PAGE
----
Facing meat shortages, some Americans turn to hunting during pandemic
By Andrew Hay
TAOS, N.M., May 3 (Reuters) - David Elliot first thought of shooting an elk to help feed family and friends back in January when the United States reported its first novel coronavirus case.
Elliot, emergency manager at Holy Cross Hospital in Taos, New Mexico, had always wanted to go big-game hunting and, with the pandemic spreading, there seemed no better time to try to fill his freezer with free-range, super-lean meat.
So for the first time in his life, despite not owning a rifle or ever having hunted large animals, he put his name in for New Mexico's annual elk permit draw.
With some U.S. meat processors halting operations as workers fall ill, companies warning of shortages, and people having more time on their hands and possibly less money due to shutdowns and layoffs, he is among a growing number of Americans turning to hunting for food, according to state data and hunting groups.
"I understand some people might be driven by like antlers or some sort of glory. I don't want to do that," said Elliot, 37, who received a prized permit to shoot a female elk in an area of Taos County where herds of the animal graze in vast plains studded with extinct volcanoes.
Elliot plans to borrow a rifle and maybe even a horse to carry the elk back to his vehicle after the hunt in November. "I want to make sure it's a clean, humane shot, as much as possible, and get a bunch of food."
Game and fish agencies from Minnesota to New Mexico have reported an increase in either hunting license sales, permit applications, or both this spring.
Indiana saw a 28% jump in turkey license sales during the first week of the season as hunters likely had more time to get out into the woods, said Marty Benson, a spokesman for the state's Department of Natural Resources.
Firearm manufacturers have reported sales increases, and the FBI carried out 3.74 million background checks in March, a record for any month.
That followed a decline of 255,000 in the number of hunters between 2016 and 2020, based on U.S. Fish and Wildlife Service license data, a 2% fall, as fewer young people took up the activity, hunting advocates say.
Hank Forester of Quality Deer Management Association expects a resurgence after many Americans saw empty meat shelves at the grocery store for the first time during March and April.
"People are starting to consider self-reliance and where their food comes from," said Forester of the hunter research and training group. "We're all born hunters."
Teachers Brian Van Nevel and Nathaniel Evans get up at 4 a.m. to try to be first into the forests around Taos to hunt wild turkey.
Evans, a middle-school teacher, has seen a lot more people stalking birds this year.
A town councilor as well, he is hunting not just for food but to reconnect with himself at a time when he is guiding Taos' response to the pandemic as well as teaching online classes.
"Its been so important for me, being able to go out and kind of cleanse my mental card and just go and be present, you really have to be present, and quiet and listening," said Evans, 38, who in April shot a 17-pound (7.7-kg) bird.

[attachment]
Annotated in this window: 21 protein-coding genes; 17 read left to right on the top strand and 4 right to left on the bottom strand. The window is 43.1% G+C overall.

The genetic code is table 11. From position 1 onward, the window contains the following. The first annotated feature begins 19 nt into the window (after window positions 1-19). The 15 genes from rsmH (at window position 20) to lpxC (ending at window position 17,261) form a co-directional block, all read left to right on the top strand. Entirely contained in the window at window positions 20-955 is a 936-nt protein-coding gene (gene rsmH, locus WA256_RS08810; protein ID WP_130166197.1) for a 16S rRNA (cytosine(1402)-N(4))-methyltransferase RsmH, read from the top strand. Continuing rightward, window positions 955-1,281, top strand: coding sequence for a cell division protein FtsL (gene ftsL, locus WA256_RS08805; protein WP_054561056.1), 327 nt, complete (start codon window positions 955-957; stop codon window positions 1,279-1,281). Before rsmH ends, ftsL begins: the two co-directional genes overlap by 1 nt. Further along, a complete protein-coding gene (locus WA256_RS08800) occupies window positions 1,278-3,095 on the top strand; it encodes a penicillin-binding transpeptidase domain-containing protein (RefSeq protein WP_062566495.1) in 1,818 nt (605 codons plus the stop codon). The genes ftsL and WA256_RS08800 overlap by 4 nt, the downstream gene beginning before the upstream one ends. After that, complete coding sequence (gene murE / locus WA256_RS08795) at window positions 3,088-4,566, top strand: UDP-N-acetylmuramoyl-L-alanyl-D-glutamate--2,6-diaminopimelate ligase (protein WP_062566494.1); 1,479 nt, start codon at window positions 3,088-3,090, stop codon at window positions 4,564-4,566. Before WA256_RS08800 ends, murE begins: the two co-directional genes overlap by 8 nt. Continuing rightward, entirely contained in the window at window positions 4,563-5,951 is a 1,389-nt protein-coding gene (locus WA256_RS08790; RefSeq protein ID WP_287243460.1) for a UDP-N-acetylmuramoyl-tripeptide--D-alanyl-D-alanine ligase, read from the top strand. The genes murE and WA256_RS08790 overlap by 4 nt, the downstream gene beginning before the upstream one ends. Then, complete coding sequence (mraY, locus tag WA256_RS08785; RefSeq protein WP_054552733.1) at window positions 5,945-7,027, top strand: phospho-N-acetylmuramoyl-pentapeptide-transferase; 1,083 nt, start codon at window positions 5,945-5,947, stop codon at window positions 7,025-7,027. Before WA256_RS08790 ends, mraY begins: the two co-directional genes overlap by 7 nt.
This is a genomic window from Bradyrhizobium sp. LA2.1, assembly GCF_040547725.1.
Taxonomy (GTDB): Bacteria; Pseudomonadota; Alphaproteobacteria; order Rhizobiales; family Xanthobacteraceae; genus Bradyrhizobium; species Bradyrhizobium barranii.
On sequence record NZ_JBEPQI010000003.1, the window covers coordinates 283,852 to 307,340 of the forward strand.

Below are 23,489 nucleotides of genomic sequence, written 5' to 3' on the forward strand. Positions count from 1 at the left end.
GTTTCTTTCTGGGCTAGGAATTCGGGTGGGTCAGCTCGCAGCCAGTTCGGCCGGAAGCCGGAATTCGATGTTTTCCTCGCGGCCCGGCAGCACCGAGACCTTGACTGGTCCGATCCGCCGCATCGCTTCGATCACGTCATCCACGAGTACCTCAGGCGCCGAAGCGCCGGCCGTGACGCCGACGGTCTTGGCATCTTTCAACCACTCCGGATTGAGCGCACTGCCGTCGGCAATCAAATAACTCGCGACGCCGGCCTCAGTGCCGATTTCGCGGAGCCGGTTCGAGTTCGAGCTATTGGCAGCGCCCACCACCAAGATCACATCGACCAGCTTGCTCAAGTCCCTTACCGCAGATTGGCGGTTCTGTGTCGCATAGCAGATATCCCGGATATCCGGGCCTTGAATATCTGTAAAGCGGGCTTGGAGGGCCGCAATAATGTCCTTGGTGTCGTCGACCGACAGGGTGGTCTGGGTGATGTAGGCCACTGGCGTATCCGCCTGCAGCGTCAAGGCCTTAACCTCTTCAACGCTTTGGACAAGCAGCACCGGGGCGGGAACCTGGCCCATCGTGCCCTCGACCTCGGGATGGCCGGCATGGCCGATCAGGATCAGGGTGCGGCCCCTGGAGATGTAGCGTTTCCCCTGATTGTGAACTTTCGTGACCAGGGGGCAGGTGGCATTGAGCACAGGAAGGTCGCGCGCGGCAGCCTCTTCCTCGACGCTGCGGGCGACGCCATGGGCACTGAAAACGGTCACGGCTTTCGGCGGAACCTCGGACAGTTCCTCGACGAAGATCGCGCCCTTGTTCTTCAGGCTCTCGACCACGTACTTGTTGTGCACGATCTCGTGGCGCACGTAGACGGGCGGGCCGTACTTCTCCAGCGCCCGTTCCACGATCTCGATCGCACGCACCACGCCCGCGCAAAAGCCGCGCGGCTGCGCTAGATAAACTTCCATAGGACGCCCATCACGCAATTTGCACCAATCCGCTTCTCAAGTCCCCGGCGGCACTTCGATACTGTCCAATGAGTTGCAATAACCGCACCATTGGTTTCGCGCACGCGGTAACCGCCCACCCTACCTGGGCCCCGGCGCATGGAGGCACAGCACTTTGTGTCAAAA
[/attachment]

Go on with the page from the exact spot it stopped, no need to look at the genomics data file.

Some states such as Washington and Illinois closed state lands as the virus spread, prompting the National Rifle Association to lobby governors to keep them open to allow people to hunt for food.
Officials in Washington issued 10 poaching charges between March 25 and April 26 compared with three in the year-earlier period, the state's Fish and Wildlife Department reported.
'A GOOD IDEA'
Nina Stafford, 42, a building contractor from Fayetteville, Georgia, killed her first deer in January. She described the experience as "thrilling, exciting and remorseful for the deer."
"The coronavirus has only made me want to go and do it more so that I don't have that scared feeling of where's my next meal going to come from," said Stafford, who also grows vegetables and fruit.
To be sure, stocks of species like wild turkey can only sustain so many hunters. Wildlife ecologists Michael Chamberlain and Brett Collier fear the turkey's existing population decline will steepen this spring.
Turkey hunter numbers in wildlife management areas in Georgia increased 47% this year from 2019, while turkeys killed during the first 23 days of the season rose 26%, despite no recent increase in bird numbers, the ecologists, respectively with the University of Georgia and Louisiana State University, wrote in a report, citing state department of natural resources preliminary data.
Not all states have reported an increase in hunting license applications, with both California and Florida seeing declines.
Still, big game such as deer could see similar pressure in the autumn as hunters have more time to max out "bag limits," which in the case of Georgia is 12 animals, the ecologists said.
Elk hunts in most states are limited to a single animal per hunter who draws a permit in an annual lottery. Elliot sees no downside to paying $60 for a tag that could allow him to get close to 200 pounds (91 kg) of meat, if he can get a cow elk.
"It's not just because what's going on in the world right now. Frankly I don't make that much money, so like this is just a good idea anyway," said Elliot. (Reporting by Andrew Hay in Taos, New Mexico; Editing by Bill Tarrant, Daniel Wallis and Peter Cooney)
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